Energy Star for Servers is Launched

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energystar_logoThe U.S. government’s Energy Star for Enterprise Servers program launched yesterday, offering buyers an “apples to apples” method for comparing the energy efficiency of servers from major vendors. The Environmental Protection Agency (EPA) says that on average, servers that earn the Energy Star label will be 30 percent more energy efficient than standard servers.
 
“If all servers sold in the United States meet this new specification, energy cost savings would grow to $800 million per year and prevent greenhouse gas emissions equivalent to those from more 1 million vehicles,” the EPA said in announcing the program’s launch.

The EPA has published the program specs on its web site, and posted a memo detailing the revisions from the final comment period. ”We did get lots of comments on the final draft, but the vast majority were technical refinements and implementation issues and questions,” said the EPA’s Andrew Fanara, who has led the development effort.

The Energy Star for Enterprise Servers spec will cover servers with one to four processors, and set efficiency goals for servers at full load and also when idle. The standard will emphasize efficient power supplies and power management tools. To achieve an Energy Star rating, a server must be able to measure and report power usage, temperature and processor utilization – and those features must be turned on when a server ships.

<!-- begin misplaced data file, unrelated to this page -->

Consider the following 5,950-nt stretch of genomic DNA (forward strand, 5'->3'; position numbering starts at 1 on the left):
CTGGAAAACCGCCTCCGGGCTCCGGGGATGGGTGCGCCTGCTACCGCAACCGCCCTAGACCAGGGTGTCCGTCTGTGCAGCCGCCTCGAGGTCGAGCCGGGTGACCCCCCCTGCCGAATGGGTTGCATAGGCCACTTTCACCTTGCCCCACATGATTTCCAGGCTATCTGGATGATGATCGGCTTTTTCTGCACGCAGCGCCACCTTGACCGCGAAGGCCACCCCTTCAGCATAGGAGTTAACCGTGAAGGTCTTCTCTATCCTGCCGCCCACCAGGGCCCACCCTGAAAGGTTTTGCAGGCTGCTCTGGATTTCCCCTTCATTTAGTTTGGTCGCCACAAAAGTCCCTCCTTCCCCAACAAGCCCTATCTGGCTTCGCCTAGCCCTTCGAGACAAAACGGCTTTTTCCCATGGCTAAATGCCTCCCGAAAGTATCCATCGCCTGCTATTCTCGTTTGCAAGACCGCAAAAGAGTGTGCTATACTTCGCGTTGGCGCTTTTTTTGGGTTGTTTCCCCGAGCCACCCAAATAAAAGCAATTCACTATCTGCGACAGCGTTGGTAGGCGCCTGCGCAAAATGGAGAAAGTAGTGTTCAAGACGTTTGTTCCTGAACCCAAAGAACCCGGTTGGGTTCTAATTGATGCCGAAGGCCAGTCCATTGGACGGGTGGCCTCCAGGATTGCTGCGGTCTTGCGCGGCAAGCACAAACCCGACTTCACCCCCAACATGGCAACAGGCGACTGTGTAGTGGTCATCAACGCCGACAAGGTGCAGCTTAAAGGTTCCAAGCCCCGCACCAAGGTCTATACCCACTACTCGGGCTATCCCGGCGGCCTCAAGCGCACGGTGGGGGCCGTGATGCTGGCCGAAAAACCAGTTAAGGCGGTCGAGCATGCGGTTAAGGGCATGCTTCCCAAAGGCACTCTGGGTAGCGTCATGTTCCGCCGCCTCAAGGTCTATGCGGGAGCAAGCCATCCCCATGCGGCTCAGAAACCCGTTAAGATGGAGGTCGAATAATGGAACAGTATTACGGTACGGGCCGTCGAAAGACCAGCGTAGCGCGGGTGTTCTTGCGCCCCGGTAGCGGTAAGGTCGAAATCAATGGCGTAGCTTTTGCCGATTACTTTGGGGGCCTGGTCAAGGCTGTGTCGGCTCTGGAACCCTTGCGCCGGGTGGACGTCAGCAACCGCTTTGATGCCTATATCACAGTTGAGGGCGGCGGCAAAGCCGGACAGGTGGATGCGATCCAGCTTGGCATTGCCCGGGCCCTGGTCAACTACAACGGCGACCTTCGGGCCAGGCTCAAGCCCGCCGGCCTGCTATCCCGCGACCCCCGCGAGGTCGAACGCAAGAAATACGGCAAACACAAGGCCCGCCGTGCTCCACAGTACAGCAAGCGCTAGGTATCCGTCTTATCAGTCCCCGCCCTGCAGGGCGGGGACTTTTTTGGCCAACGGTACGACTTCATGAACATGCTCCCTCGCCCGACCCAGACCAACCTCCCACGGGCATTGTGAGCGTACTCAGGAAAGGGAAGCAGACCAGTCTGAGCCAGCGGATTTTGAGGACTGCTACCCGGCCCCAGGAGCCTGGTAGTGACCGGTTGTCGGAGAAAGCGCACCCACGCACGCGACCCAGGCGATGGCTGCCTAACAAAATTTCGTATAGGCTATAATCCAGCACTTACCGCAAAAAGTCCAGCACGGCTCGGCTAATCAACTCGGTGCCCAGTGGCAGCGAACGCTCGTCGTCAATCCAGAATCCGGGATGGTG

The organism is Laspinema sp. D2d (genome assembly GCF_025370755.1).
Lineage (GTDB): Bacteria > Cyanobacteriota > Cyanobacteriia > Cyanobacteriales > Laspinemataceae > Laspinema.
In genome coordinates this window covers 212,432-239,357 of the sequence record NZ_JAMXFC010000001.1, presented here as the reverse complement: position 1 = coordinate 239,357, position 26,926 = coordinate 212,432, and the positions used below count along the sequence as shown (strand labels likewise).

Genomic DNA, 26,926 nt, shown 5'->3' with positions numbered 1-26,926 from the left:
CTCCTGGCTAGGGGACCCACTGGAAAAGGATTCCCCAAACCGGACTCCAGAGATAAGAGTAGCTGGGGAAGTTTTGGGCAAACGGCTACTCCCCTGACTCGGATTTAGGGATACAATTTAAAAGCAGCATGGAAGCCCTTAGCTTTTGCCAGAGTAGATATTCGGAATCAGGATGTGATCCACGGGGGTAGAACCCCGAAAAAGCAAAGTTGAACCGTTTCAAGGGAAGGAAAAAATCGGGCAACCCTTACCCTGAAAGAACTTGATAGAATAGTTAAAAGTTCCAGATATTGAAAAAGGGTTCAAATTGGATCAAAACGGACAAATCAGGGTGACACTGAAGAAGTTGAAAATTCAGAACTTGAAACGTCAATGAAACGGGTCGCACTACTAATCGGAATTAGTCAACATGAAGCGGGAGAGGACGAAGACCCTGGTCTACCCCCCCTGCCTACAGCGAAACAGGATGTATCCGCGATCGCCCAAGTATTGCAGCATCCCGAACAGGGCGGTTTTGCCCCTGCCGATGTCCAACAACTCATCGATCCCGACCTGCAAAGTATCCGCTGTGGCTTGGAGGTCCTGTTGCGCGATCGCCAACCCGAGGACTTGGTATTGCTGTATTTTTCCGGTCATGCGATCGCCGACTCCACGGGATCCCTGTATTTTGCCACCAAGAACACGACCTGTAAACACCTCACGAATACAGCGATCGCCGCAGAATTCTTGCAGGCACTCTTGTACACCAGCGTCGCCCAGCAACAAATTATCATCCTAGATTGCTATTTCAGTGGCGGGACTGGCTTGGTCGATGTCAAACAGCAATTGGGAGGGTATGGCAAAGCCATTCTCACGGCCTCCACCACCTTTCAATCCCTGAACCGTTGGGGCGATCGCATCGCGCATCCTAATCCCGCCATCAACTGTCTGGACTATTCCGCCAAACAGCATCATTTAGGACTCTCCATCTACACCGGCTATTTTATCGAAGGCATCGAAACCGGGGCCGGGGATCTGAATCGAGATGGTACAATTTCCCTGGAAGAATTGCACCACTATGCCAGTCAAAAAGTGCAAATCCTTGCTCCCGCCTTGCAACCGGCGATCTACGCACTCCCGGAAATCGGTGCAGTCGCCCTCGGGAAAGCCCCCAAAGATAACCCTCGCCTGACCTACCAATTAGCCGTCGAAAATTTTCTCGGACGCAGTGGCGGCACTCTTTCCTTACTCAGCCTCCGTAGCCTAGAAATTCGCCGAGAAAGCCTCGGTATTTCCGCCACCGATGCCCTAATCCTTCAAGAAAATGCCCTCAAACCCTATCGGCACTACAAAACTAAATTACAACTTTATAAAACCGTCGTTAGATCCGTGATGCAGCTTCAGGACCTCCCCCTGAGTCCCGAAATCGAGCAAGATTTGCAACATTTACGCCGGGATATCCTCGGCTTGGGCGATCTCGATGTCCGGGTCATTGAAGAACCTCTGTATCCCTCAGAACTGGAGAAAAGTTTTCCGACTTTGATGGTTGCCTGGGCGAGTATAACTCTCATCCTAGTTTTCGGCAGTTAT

The standard does not cover blade servers due to challenges in making direct energy usage comparisons with rackmount systems. “EPA continues to believe that since Blade Systems are capable of competing directly with single and dual socket systems it is important that they are evaluated using the same metrics,” the agency said.    

The release is based on a “Tier 1″ standard, and will be followed by a more comprehensive Tier 2 standard that will include blade servers and combine computing performance and energy efficiency. The EPA’s current timetable calls for Tier 2 to take effect by October, 2010.

Energy Star was introduced by EPA in 1992 as a voluntary program to reduce greenhouse gas emissions through energy efficiency. The Energy Star label can be found on more than 50 different kinds of products, new homes and commercial and industrial buildings.

About the Author

Rich Miller is the founder and editor-in-chief of Data Center Knowledge, and has been reporting on the data center sector since 2000. He has tracked the growing impact of high-density computing on the power and cooling of data centers, and the resulting push for improved energy efficiency in these facilities.

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